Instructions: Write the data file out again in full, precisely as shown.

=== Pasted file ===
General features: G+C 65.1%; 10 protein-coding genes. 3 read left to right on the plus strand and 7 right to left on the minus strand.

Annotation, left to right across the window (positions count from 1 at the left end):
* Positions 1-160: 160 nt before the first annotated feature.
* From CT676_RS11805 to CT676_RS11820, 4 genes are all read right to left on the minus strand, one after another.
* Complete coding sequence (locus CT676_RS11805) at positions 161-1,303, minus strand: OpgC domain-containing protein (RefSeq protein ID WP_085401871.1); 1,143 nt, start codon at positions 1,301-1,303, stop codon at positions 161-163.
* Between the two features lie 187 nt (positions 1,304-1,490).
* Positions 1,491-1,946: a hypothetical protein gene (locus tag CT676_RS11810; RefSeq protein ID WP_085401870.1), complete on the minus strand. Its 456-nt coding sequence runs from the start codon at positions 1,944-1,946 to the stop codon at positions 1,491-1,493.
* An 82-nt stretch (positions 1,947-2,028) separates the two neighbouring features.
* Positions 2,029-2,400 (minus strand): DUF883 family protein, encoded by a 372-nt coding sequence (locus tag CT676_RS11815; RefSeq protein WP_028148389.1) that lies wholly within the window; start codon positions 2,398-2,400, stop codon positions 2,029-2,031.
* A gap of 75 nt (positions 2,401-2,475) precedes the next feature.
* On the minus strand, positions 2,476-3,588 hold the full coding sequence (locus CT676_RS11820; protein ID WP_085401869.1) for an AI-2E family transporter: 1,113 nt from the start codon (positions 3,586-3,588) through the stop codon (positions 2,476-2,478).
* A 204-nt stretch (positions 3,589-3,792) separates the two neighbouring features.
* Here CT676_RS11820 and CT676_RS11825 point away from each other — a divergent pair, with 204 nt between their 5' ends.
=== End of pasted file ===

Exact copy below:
General features: G+C 65.1%; 10 protein-coding genes. 3 read left to right on the plus strand and 7 right to left on the minus strand.

Annotation, left to right across the window (positions count from 1 at the left end):
* Positions 1-160: 160 nt before the first annotated feature.
* From CT676_RS11805 to CT676_RS11820, 4 genes are all read right to left on the minus strand, one after another.
* Complete coding sequence (locus CT676_RS11805) at positions 161-1,303, minus strand: OpgC domain-containing protein (RefSeq protein ID WP_085401871.1); 1,143 nt, start codon at positions 1,301-1,303, stop codon at positions 161-163.
* Between the two features lie 187 nt (positions 1,304-1,490).
* Positions 1,491-1,946: a hypothetical protein gene (locus tag CT676_RS11810; RefSeq protein ID WP_085401870.1), complete on the minus strand. Its 456-nt coding sequence runs from the start codon at positions 1,944-1,946 to the stop codon at positions 1,491-1,493.
* An 82-nt stretch (positions 1,947-2,028) separates the two neighbouring features.
* Positions 2,029-2,400 (minus strand): DUF883 family protein, encoded by a 372-nt coding sequence (locus tag CT676_RS11815; RefSeq protein WP_028148389.1) that lies wholly within the window; start codon positions 2,398-2,400, stop codon positions 2,029-2,031.
* A gap of 75 nt (positions 2,401-2,475) precedes the next feature.
* On the minus strand, positions 2,476-3,588 hold the full coding sequence (locus CT676_RS11820; protein ID WP_085401869.1) for an AI-2E family transporter: 1,113 nt from the start codon (positions 3,586-3,588) through the stop codon (positions 2,476-2,478).
* A 204-nt stretch (positions 3,589-3,792) separates the two neighbouring features.
* Here CT676_RS11820 and CT676_RS11825 point away from each other — a divergent pair, with 204 nt between their 5' ends.